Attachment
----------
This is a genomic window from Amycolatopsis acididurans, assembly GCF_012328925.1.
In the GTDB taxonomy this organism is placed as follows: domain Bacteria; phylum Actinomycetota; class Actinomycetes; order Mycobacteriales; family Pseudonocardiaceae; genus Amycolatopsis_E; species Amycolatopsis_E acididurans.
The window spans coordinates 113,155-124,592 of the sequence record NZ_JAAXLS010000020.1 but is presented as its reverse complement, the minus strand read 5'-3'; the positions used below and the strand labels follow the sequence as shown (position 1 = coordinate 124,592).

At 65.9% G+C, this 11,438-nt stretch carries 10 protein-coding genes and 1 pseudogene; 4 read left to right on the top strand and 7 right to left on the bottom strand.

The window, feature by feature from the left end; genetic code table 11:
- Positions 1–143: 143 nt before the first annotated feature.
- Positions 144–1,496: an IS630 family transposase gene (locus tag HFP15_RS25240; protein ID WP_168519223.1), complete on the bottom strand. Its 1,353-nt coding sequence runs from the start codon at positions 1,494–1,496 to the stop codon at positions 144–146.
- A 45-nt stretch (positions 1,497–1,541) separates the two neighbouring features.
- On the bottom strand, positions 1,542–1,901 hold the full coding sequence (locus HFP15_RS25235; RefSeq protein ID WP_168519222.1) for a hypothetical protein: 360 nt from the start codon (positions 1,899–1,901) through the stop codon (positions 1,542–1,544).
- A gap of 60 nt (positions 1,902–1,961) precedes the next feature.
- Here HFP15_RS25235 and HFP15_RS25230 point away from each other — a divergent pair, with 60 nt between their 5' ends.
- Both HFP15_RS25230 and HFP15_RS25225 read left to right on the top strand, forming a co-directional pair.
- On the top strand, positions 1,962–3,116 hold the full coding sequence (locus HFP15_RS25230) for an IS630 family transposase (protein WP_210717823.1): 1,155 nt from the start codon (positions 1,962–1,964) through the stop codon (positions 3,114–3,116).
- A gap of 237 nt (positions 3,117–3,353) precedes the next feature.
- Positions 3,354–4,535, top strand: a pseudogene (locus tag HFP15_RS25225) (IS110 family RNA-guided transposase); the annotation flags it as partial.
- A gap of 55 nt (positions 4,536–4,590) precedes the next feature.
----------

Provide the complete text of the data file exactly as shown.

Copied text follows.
This is a genomic window from Amycolatopsis acididurans, assembly GCF_012328925.1.
In the GTDB taxonomy this organism is placed as follows: domain Bacteria; phylum Actinomycetota; class Actinomycetes; order Mycobacteriales; family Pseudonocardiaceae; genus Amycolatopsis_E; species Amycolatopsis_E acididurans.
The window spans coordinates 113,155-124,592 of the sequence record NZ_JAAXLS010000020.1 but is presented as its reverse complement, the minus strand read 5'-3'; the positions used below and the strand labels follow the sequence as shown (position 1 = coordinate 124,592).

At 65.9% G+C, this 11,438-nt stretch carries 10 protein-coding genes and 1 pseudogene; 4 read left to right on the top strand and 7 right to left on the bottom strand.

The window, feature by feature from the left end; genetic code table 11:
- Positions 1–143: 143 nt before the first annotated feature.
- Positions 144–1,496: an IS630 family transposase gene (locus tag HFP15_RS25240; protein ID WP_168519223.1), complete on the bottom strand. Its 1,353-nt coding sequence runs from the start codon at positions 1,494–1,496 to the stop codon at positions 144–146.
- A 45-nt stretch (positions 1,497–1,541) separates the two neighbouring features.
- On the bottom strand, positions 1,542–1,901 hold the full coding sequence (locus HFP15_RS25235; RefSeq protein ID WP_168519222.1) for a hypothetical protein: 360 nt from the start codon (positions 1,899–1,901) through the stop codon (positions 1,542–1,544).
- A gap of 60 nt (positions 1,902–1,961) precedes the next feature.
- Here HFP15_RS25235 and HFP15_RS25230 point away from each other — a divergent pair, with 60 nt between their 5' ends.
- Both HFP15_RS25230 and HFP15_RS25225 read left to right on the top strand, forming a co-directional pair.
- On the top strand, positions 1,962–3,116 hold the full coding sequence (locus HFP15_RS25230) for an IS630 family transposase (protein WP_210717823.1): 1,155 nt from the start codon (positions 1,962–1,964) through the stop codon (positions 3,114–3,116).
- A gap of 237 nt (positions 3,117–3,353) precedes the next feature.
- Positions 3,354–4,535, top strand: a pseudogene (locus tag HFP15_RS25225) (IS110 family RNA-guided transposase); the annotation flags it as partial.
- A gap of 55 nt (positions 4,536–4,590) precedes the next feature.